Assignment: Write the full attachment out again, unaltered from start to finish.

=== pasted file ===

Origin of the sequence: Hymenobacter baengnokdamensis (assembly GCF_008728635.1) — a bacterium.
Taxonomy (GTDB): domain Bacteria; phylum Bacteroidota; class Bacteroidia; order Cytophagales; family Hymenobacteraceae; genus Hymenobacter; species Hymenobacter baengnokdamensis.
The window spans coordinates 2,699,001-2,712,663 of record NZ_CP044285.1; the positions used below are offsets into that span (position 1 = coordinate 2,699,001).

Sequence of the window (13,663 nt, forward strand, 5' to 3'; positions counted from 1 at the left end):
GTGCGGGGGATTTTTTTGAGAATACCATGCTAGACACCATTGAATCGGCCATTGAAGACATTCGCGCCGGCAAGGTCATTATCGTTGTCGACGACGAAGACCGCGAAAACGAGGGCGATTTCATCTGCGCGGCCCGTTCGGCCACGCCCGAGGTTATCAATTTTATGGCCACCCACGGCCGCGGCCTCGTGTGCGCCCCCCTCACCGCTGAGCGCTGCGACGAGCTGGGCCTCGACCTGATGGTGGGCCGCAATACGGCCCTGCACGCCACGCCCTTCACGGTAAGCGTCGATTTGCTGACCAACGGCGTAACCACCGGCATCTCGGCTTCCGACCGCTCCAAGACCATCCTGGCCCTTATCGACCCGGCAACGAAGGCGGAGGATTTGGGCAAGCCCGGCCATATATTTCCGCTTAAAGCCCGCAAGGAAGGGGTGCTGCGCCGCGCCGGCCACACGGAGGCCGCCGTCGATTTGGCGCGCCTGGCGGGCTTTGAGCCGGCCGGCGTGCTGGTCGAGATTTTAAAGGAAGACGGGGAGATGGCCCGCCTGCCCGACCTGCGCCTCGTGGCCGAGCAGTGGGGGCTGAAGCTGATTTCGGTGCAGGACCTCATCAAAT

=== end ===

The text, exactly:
Origin of the sequence: Hymenobacter baengnokdamensis (assembly GCF_008728635.1) — a bacterium.
Taxonomy (GTDB): domain Bacteria; phylum Bacteroidota; class Bacteroidia; order Cytophagales; family Hymenobacteraceae; genus Hymenobacter; species Hymenobacter baengnokdamensis.
The window spans coordinates 2,699,001-2,712,663 of record NZ_CP044285.1; the positions used below are offsets into that span (position 1 = coordinate 2,699,001).

Sequence of the window (13,663 nt, forward strand, 5' to 3'; positions counted from 1 at the left end):
GTGCGGGGGATTTTTTTGAGAATACCATGCTAGACACCATTGAATCGGCCATTGAAGACATTCGCGCCGGCAAGGTCATTATCGTTGTCGACGACGAAGACCGCGAAAACGAGGGCGATTTCATCTGCGCGGCCCGTTCGGCCACGCCCGAGGTTATCAATTTTATGGCCACCCACGGCCGCGGCCTCGTGTGCGCCCCCCTCACCGCTGAGCGCTGCGACGAGCTGGGCCTCGACCTGATGGTGGGCCGCAATACGGCCCTGCACGCCACGCCCTTCACGGTAAGCGTCGATTTGCTGACCAACGGCGTAACCACCGGCATCTCGGCTTCCGACCGCTCCAAGACCATCCTGGCCCTTATCGACCCGGCAACGAAGGCGGAGGATTTGGGCAAGCCCGGCCATATATTTCCGCTTAAAGCCCGCAAGGAAGGGGTGCTGCGCCGCGCCGGCCACACGGAGGCCGCCGTCGATTTGGCGCGCCTGGCGGGCTTTGAGCCGGCCGGCGTGCTGGTCGAGATTTTAAAGGAAGACGGGGAGATGGCCCGCCTGCCCGACCTGCGCCTCGTGGCCGAGCAGTGGGGGCTGAAGCTGATTTCGGTGCAGGACCTCATCAAAT